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October 15, 2015
Column #1,781
California Approves
Physician-Assisted Suicide

By Mike McManus

California will become the fifth state in America to allow physician-assisted suicide, after Gov. Jerry Brown signed the emotionally-charged bill on Monday. A lifelong Catholic and former Jesuit seminarian, Brown had refused to comment on the issue when it was being debated by the Legislature.

What drove passage was the highly publicized case of 29-year-old Brittany Maynard, a California woman who moved to Oregon to end her life a year ago. In a video recorded days before her death, she told California lawmakers that "No one should have to leave their home and community for peace of mind, to escape suffering and to plan for a gentle death."

The Catholic Church targeted Catholic lawmakers before passage and urged the governor to veto it. "Pope Francis invites all of us to create our good society by seeing through the eyes of those who are on the margins, those in need economically, physically, psychologically and socially," California bishops argued.

The new law requires two doctors to determine that a patient has less than six months to live. The patient must submit two oral requests for a lethal prescription, at least 15 days apart, as well as a written request, which would be signed in front of two witnesses who attest that the patient is of sound mind and not under duress.

Patients must be capable both of swallowing the medication themselves and have the mental capacity to make medical decisions. It is modeled after one in Oregon where last year 105 people took their lives with drugs prescribed by doctors.

The American Medical Association states that "Allowing physicians to participate in assisted suicide would cause more harm than good. Physician-assisted suicide is fundamentally incompatible with the physicianís role as healer, would be difficult or impossible to control, and would pose serious societal risks."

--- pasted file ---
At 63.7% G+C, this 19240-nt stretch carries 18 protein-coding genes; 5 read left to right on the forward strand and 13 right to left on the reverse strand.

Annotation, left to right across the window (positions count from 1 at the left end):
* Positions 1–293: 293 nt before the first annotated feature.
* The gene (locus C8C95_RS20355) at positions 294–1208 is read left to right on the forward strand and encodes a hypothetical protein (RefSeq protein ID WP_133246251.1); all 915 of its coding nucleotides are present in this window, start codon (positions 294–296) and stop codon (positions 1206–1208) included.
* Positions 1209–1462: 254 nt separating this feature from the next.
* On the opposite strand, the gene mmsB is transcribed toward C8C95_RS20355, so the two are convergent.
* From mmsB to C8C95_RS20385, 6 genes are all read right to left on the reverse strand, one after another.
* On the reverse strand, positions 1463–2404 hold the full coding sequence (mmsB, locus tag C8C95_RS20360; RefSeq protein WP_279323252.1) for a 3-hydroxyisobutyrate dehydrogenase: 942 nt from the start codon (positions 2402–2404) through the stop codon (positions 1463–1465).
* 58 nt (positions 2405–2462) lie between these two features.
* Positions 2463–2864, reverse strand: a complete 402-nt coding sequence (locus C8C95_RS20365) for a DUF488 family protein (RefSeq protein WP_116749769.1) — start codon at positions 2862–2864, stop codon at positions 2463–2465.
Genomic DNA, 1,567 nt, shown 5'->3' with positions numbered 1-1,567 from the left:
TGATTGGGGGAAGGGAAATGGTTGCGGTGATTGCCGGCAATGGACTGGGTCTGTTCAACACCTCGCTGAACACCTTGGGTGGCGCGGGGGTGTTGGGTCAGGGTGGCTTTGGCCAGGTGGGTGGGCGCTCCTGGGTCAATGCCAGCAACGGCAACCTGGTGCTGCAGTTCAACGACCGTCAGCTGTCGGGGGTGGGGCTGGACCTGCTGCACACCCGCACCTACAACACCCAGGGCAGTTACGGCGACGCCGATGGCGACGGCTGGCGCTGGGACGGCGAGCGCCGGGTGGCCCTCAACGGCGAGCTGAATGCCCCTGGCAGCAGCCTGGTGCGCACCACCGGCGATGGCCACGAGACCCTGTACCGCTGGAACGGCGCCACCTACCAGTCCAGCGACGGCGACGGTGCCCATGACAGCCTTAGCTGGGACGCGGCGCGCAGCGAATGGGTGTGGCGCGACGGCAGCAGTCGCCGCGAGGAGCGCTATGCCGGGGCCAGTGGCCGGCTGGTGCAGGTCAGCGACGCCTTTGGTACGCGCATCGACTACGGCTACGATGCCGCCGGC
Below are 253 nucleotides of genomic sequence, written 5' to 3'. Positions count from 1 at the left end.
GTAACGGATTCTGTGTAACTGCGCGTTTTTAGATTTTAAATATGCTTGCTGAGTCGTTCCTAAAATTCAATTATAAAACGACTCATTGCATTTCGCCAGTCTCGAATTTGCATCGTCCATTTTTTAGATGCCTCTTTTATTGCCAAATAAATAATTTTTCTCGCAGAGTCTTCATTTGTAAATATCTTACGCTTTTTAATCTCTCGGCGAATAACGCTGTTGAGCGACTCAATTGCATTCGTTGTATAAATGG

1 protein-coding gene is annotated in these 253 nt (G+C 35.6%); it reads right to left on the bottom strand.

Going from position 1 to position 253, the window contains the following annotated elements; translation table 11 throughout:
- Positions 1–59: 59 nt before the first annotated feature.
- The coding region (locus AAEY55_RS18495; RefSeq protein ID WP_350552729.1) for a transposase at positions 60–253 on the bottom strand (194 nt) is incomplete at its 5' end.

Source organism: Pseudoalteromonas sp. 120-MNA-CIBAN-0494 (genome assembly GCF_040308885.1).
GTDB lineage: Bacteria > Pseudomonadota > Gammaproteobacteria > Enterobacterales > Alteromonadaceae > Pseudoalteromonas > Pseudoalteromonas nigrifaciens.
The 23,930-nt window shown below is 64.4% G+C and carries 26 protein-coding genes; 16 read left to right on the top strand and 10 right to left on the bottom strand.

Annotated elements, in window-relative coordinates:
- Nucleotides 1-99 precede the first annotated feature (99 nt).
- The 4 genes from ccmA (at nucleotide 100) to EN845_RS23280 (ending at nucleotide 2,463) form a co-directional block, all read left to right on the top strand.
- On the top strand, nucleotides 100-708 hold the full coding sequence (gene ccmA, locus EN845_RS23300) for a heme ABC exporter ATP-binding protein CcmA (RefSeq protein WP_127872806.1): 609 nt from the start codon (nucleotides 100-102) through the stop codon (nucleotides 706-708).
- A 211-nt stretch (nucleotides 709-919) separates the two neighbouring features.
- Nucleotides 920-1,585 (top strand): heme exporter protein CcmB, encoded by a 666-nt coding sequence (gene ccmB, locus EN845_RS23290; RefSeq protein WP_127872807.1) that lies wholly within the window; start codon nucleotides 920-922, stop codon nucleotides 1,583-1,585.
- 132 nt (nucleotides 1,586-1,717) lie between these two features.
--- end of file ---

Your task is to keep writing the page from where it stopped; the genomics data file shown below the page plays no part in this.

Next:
For 2,500 years, doctors have taken the Hippocratic Oath which proclaims, "I will keep (the sick) from harm and injustice. I will neither give a deadly drug to anybody who asked for it, nor will I make a suggestion to that effect."

Ryan Anderson, Ph.D. of the Heritage Foundation, argues that "Allowing physician-assisted suicide would be a grave mistake for four reasons. First, it would endanger the weak and vulnerable. Second, it would corrupt the practice of medicine and the doctor-patient relationship." For example, it would provide perverse incentives to insurance providers and family members to end the life quickly to save money - a cheap, quick fix.

"Third, it would compromise the family and intergenerational commitments. And fourth, it would betray human dignity and equality before the law." The temptation to view elderly or disabled family members as burdens will increase, and the elderly would begin to view themselves as burdens, as having a life no longer worth living.

We would not be seeing this kind of a law, if abortion had not been legalized by the Supreme Court in 1973. The rationale for ending life at its beginning has led to a rationale for ending life when it is nearing its close.

Rev. Dr. John Yates, Rector of my church, Falls Church Anglican, predicts that if one is free to medically end his life that "will lead one day to the idea that it is our responsibility to end our life if continuing to live seems to put unreasonable burdens on others around us. The right to die become the responsibility to die."

Life is a precious gift from God. Each morning I awake thankful to God for another day of life, and for the beautiful world he has created, for loved ones such as my wife, our children and nine grandchildren.

Only God should determine when and how life should end. "Those nearing the end of their lives need to know that they are valuable to us, that we believe it is good that they exist and good they are with us, and good we can be with them all the way to the end," concluded my pastor who has been at many death beds.

There will come a time for each of us, when life cannot be prolonged. What ought to be given is palliative care in which medication is used to ease the pain and symptoms of disease- without attempting to needless prolong life itself. Three-fifths never heard of palliative care.

Fully 86 percent want to spend their final days at home. If thatís your desire, write a will that makes it clear, and name a person to make decisions for you, if necessary,

Our lives should only be in Godís hands. Sadly, my state of Maryland is now considering physician-assisted suicide.
 

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